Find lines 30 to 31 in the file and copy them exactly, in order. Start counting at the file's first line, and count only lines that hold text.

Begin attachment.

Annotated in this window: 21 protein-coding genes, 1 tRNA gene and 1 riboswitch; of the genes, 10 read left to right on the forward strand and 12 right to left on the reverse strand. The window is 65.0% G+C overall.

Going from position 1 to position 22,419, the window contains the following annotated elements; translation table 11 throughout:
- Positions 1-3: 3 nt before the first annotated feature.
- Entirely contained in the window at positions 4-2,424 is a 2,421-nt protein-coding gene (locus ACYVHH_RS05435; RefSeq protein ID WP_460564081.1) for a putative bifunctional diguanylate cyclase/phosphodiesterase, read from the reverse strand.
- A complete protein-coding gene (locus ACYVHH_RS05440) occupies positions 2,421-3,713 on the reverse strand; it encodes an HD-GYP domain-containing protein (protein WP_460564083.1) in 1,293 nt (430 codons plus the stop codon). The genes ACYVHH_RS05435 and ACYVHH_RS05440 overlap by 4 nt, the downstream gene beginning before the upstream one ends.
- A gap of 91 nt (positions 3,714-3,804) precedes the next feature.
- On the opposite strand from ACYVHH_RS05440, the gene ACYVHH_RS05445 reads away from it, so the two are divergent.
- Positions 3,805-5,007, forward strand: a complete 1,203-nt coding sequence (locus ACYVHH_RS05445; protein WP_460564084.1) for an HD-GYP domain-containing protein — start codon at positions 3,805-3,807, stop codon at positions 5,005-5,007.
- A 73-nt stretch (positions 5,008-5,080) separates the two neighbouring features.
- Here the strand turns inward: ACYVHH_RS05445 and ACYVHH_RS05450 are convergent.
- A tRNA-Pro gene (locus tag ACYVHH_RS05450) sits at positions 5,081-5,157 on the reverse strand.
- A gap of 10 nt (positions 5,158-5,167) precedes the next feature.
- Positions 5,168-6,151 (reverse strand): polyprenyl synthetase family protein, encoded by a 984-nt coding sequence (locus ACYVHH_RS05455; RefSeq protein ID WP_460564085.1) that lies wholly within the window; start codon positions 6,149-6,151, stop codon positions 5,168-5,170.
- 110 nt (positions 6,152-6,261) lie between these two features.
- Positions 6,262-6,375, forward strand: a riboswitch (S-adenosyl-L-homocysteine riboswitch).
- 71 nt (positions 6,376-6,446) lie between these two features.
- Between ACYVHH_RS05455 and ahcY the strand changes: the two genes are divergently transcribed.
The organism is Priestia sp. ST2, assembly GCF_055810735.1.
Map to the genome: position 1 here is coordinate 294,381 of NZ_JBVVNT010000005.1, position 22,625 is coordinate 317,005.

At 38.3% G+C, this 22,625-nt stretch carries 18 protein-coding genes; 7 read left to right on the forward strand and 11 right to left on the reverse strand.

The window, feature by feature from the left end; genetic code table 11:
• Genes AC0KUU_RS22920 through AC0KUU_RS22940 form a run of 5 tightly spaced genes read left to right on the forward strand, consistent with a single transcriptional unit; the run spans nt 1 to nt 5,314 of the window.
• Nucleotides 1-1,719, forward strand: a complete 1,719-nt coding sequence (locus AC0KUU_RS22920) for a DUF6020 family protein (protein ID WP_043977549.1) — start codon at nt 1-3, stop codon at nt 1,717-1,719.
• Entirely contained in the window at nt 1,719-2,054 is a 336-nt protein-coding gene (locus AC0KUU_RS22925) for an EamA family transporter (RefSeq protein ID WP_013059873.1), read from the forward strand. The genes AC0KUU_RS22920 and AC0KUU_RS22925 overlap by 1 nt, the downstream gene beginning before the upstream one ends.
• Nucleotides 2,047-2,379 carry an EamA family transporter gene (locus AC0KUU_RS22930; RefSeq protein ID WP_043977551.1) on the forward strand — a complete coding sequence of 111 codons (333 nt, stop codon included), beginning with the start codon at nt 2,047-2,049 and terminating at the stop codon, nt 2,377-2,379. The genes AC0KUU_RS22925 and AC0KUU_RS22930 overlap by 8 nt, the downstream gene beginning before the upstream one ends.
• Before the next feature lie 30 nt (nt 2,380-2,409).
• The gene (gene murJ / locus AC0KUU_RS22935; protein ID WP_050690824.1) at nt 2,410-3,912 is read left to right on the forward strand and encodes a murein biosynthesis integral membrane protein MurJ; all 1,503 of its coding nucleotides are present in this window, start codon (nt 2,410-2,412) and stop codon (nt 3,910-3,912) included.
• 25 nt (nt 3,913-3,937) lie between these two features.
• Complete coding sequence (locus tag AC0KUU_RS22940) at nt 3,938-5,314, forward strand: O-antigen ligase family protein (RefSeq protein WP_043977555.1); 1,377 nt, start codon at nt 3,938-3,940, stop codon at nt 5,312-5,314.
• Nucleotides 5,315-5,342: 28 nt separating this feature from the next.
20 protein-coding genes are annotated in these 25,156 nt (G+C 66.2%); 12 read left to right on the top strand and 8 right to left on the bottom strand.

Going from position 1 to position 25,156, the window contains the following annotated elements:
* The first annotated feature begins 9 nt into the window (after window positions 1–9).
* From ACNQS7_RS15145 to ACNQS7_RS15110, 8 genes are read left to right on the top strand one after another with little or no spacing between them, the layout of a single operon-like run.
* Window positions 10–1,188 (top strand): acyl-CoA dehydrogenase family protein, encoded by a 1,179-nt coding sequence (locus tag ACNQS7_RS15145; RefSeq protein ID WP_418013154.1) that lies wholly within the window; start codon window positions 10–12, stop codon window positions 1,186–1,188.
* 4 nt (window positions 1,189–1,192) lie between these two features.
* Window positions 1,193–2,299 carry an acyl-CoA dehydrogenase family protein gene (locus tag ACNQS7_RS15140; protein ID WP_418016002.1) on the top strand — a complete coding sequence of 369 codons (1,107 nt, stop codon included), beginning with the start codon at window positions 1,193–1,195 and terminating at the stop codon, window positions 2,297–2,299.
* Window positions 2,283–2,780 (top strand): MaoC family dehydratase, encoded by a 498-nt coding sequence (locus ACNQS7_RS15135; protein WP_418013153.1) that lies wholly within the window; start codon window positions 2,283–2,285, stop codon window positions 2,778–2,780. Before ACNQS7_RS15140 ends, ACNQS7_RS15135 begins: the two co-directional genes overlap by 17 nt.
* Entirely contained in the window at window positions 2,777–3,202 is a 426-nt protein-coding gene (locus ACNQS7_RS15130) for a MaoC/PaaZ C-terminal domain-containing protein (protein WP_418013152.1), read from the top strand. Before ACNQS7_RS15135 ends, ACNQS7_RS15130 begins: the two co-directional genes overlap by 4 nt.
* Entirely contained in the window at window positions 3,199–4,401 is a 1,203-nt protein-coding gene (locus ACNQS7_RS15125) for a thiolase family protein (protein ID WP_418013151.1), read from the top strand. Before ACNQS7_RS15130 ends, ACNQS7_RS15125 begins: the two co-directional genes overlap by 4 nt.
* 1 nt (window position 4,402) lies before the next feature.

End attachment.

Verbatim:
• Nucleotides 5,315-5,342: 28 nt separating this feature from the next.
20 protein-coding genes are annotated in these 25,156 nt (G+C 66.2%); 12 read left to right on the top strand and 8 right to left on the bottom strand.